A few years ago, I was facing a transitional period of my life.
I always loved working. I loved the intellectual stimulation involved. But also, let’s be honest. I got a real buzz from conventional achievements — degrees, fancy jobs, paychecks.
In my early 40’s, life began to feel a little different.
That buzz that I used to feel from all those things started to fade. I wasn’t sure what had happened. Maybe it was because I had kids. Maybe it was because I no longer “had” to work in the same way. I had reached a certain level of success in my career. I was no longer striving for the top. I no longer needed to. Or maybe I didn’t have the same fire, I wasn’t sure.
At first I thought I needed to change jobs. I tried that. It helped in some ways but felt worse in others. I still couldn’t get that same charge that I used to feel.
I started to think that I wanted more balance in my life. But I couldn’t find things outside of work that felt fulfilling, or worthwhile, or frankly, not boring. I mean, I love my kids and they kept me busy for sure. But I felt a little bit like I was punching a clock.
I kept trying all the same things that used to get me fired up, but I kept getting different results. I spent several years at a loss. In the back of my mind, I was reaching for something, but I had no idea what it was.
As someone pointed out to me recently, I no longer feel this way. Almost daily, I used to express angst or at least, malaise. Now it’s more common that I express enthusiasm, curiosity, or joy. I didn’t even see it in myself, but it’s true. And there are a few reasons. A few things I uncovered that helped me climb my way out of that gauzy gray hole in the middle of my life. To find myself energized, charged, challenged in new ways for the first time in many years.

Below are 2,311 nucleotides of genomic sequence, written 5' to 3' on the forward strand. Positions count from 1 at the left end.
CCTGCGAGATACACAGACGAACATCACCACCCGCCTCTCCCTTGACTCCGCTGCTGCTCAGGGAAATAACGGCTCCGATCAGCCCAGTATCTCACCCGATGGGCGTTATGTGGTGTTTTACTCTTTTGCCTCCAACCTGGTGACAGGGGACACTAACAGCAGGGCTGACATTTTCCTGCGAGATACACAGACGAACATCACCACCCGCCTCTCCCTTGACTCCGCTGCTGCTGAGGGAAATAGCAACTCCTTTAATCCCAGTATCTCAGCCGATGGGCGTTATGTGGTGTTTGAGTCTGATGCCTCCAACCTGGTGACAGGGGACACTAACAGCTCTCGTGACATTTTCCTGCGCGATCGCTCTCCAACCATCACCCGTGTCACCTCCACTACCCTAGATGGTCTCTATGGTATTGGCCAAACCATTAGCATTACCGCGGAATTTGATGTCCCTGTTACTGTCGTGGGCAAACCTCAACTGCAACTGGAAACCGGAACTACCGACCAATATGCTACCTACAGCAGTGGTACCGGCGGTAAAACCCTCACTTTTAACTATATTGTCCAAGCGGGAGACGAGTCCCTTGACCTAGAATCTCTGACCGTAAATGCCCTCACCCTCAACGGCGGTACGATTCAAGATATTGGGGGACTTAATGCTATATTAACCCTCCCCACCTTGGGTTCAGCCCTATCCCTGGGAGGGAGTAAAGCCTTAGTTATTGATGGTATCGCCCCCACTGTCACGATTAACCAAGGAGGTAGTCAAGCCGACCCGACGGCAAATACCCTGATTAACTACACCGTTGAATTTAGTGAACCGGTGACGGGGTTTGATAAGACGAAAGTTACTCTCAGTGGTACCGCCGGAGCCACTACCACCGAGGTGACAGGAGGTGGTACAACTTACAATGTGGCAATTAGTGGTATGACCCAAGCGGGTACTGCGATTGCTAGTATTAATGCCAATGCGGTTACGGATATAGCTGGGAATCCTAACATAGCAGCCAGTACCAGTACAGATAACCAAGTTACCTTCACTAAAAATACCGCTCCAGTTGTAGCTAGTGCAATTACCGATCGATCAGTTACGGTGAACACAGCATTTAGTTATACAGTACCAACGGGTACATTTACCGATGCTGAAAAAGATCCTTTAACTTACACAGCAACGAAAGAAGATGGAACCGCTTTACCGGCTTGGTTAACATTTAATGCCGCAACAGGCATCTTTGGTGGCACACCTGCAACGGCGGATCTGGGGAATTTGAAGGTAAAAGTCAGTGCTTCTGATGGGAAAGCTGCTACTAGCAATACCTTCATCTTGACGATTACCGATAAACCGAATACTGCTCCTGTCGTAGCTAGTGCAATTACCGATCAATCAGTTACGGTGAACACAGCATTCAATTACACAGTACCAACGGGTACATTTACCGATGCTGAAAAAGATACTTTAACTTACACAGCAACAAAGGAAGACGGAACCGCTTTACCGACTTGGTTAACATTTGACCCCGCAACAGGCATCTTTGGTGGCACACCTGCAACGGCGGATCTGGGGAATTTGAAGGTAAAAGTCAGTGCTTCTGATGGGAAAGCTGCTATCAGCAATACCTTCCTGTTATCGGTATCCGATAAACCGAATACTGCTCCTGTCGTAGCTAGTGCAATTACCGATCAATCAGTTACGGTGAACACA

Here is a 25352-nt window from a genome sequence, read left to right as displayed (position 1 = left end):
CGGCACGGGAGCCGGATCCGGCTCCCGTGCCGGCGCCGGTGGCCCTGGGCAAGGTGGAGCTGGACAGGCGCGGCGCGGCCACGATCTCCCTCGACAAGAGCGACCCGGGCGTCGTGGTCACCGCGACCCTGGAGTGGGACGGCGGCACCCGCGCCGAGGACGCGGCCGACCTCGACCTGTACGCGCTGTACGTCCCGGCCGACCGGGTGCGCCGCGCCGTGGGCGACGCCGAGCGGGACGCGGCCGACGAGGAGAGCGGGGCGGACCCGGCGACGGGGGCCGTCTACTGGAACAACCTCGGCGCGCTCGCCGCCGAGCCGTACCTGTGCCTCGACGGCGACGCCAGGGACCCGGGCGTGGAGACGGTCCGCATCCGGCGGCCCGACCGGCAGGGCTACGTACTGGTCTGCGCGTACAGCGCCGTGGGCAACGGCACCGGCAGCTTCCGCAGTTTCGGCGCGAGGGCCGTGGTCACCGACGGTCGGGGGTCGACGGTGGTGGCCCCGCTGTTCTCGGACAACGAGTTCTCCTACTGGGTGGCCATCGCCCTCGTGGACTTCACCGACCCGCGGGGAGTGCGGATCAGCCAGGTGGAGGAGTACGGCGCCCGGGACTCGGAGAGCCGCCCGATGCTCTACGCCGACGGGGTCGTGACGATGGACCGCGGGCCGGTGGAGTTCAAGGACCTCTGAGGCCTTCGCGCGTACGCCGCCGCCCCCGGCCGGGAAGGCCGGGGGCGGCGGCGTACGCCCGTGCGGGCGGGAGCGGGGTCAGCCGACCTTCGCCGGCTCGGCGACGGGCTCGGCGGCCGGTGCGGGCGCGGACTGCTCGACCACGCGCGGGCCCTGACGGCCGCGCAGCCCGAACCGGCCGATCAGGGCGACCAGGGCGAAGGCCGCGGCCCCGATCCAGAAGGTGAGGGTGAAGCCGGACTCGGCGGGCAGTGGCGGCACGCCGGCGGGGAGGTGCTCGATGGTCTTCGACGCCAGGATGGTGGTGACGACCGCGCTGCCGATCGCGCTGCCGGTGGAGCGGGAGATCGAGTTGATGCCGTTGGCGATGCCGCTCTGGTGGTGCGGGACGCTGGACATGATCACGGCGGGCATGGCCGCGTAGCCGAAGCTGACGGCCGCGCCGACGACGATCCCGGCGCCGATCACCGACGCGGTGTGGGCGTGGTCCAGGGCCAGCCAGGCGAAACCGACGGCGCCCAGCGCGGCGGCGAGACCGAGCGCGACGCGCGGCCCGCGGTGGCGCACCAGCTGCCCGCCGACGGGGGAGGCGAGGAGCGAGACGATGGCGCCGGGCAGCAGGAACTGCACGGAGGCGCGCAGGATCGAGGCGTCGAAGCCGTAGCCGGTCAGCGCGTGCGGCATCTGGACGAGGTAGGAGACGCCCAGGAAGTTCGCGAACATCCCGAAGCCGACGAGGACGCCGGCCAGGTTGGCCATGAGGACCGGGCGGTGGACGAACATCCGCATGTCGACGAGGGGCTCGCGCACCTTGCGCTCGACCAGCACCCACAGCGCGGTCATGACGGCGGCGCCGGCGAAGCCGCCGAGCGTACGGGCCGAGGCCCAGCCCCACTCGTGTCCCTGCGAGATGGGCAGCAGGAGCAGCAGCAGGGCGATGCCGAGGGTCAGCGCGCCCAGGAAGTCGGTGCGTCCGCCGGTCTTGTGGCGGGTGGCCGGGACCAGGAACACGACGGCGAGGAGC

Here are a few of the things I found or did.
For me, I thought that this underwhelm came from being burned out by my job. And that was true, in part. That’s why my first step was to try changing jobs. But doing that was just a change in my external circumstances. I was still in the same bleary space on the inside. It didn’t matter where my desk was.
What I needed was to accept that what felt important to me now was different than what felt important in my 20’s and my 30’s. That what I wanted for myself was different.
But I was afraid to acknowledge that my priorities had changed. Because I thought if I prioritized other things besides work and success and other externally driven things, I would take my foot off of the gas of my career. And that would mean I was no longer ambitious, or driven, or a success. Peering over that ledge made me dizzy with the possibility of an identity crisis.
But the truth is, life changes, it evolves. I needed to accept the reality of that, and acknowledge it. I needed to let my inner voice speak and allow it to say something different than it said in my 20’s and 30’s. Because moving to a different house or a different job or a different country won’t change what’s in your heart. The change that happens on the inside has to be heard and acknowleged. Or the conflict between your inner life and your outer reality will break you in two.
There are funny cliches about midlife crises — the red sports car, the copious amounts of plastic surgery. Surface humor that minimize the true turmoil that so many of us feel. (And I don’t want to judge anyone else’s choices. If a fancy car and a face lift make you feel good, go for it.) But a new Tesla won’t quiet the voice in your head. The one that says you’d rather connect with others than make lots of money. The one that wants to turn everything you thought and believed about your life on it’s ear.
And as I finally started changing my priorities, I learned something important about my identity, too. It actually didn’t rely on any of those external circumstances. I started to change the priorities in my life more in alignment with my internal compass. And realized that I am still and always will be ambitious and driven. My identity hasn’t changed because I’m driving in a different direction.